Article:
Graph of the week: a short history of over-programming in defence acquisition

As the new Defence Minister and his team contemplate the task in front of them, we thought it might be worth dipping into the ASPI archives for useful tips. Back in 2011 we published a paper Three views of risk: selecting and acquiring military equipment. Tucked away as an appendix was a distillation of the experience of Stephen Gumley’s seven years as the CEO of the Defence Materiel Organisation.

Gumley’s Laws were four empirically based rules of thumb for steering defence projects. In this and following posts I’m going to expand on the thoughts in that article. They were hard-won lessons, and they should be helpful when thinking about the shape of the next defence white paper and its accompanying program of new equipment acquisitions.

I’m going to start with Gumley’s law of over-programming. Simply put, over-programming means that DMO’s approved capital investment program is constructed so the planned expenditure in each year exceeds the available acquisition budget. That might not sound very clever—after all, Mr Micawber had some pretty stern words about exceeding one’s budget:

Annual income twenty pounds, annual expenditure nineteen [pounds] nineteen [shillings] and six [pence], result happiness. Annual income twenty pounds, annual expenditure twenty pounds ought and six, result misery.

Not so for the projects managed by DMO; history suggests that planning to expend £20 results in an actual expenditure of just £17. To see why, let’s look at the data (see figure below). It shows Mark Thomson’s analysis of the planned and actual annual budget performance of defence projects from 1990 to 2010. The horizontal axis is the proportion of expected funds actually spent in-year. So a project that spends exactly what was planned is graphed at 1.0. A project that overspends in a year has a score greater than 1.0, and those that underspend score less. Of the 411 project years’ worth of data, the average expenditure is about 85%. The reason for that is economically explained by Gumley:

Schedule delay is a non-symmetrical distribution (work can always be deferred to a later date but can never be advanced earlier than today).

Chart showing defence project financial performace
Sources: Defence Budget papers and annual reports.

For Mr Micawber, exceeding the budget is a source of misery. For bureaucrats, underspending the budget can also be a cause of misery—especially if someone else then snaffles the funds. But that’s not the only problem with underspending. Delivery of projects by DMO results in the ADF receiving new equipment and capabilities. If there was habitual underspending, the ADF would receive less materiel each year, resulting in less military capability available to government than planned. That’s why the DMO acquisition program is usually over-programmed by about 15%—the average project underperformance is offset by the extra money nominally available, and the ADF gets the full benefit of the acquisition budget. The arithmetic application of slippage follows an arcane recipe involving the iterative reallocation of planned spending into future years, beginning with the current year.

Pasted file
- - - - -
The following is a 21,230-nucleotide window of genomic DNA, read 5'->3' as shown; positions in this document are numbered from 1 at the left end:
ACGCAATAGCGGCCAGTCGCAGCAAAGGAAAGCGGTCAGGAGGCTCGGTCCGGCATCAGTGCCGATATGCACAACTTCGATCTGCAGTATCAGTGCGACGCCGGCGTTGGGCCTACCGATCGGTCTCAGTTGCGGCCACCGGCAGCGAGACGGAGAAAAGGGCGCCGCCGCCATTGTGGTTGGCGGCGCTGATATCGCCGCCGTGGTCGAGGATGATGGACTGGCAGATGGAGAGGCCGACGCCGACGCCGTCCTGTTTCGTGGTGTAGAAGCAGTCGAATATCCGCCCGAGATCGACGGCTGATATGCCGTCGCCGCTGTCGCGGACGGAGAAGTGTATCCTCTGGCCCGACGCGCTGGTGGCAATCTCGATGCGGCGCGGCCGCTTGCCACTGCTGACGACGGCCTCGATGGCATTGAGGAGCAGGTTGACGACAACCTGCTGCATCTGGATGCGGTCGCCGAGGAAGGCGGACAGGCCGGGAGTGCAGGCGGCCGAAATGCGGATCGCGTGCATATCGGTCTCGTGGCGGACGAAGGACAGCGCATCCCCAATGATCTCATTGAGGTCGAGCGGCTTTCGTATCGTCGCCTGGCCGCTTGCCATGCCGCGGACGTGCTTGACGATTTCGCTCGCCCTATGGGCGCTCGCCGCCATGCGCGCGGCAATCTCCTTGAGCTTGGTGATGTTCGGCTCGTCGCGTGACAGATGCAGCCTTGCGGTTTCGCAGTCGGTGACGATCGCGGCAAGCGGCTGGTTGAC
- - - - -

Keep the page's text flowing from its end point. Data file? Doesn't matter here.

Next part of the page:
The major acquisition program run by DMO (formally called the Approved Major Capital Investment Program or AMCIP within Defence) is only part of the story, there’s also the Defence Capability Plan (DCP). The DCP lists unapproved projects pending government approval. It has the obvious formal tittle leading to the acronym UMCIP but everyone calls it the DCP.

Because the DCP anticipates the transfer of projects to the AMCIP following approval, it presumably includes a similar degree of overprograming in the planned phasing of past-approval expenditure. But the DCP also has to contend with schedule slippage prior to approval—i.e. slippage in the date of approval. From year to year, the rate of slippage in the DCP and AMCIP are adjusted in light of recent experience and the perceived risk of delays in the portfolio of projects under management. For example, one would anticipate less slippage in a program dominated by a couple of large off-the-shelf purchases, but higher slippage in a program full of developmental projects.

Under the previous government, over-programming of the DCP and AMCIP was accepted as a fact of life until 2011:

There is also an element of over-programming built into the DCP. Over-programming is designed to provide flexibility and to ensure that best use is made of available funding in the development of individual projects.  Over-programming means that project timing does change.

That wording isn’t quite right. A better formulation would be ‘over-programming is necessary because project timing changes’.

Nonetheless, in the second half of 2011 the government announced that it’d be making efforts to tighten up the planning process and reducing over-programming:

Defence will implement improved planning to reduce over-programming in the DCP by better aligning capacity with resources and strengthening management focus.

In principle, if the management of projects could be tightened to the point where schedule delays became true rarities, then over-programming wouldn’t be necessary. In practice, that’s not going to happen as long as projects contain elements of risk. Recent experience has shown that buying genuinely off-the-shelf is the only way to be confident about delivery dates. Whenever R&D is involved in a project, delays are almost inevitable; Gumley’s observation about the non-symmetrical nature of yesterday and tomorrow will ensure that. Over-programming will need to be a feature of future investment plans—the only question is how much.

Andrew Davies is senior analyst for defence capability at ASPI and executive editor of The Strategist. Mark Thomson is senior analyst for defence economics at ASPI.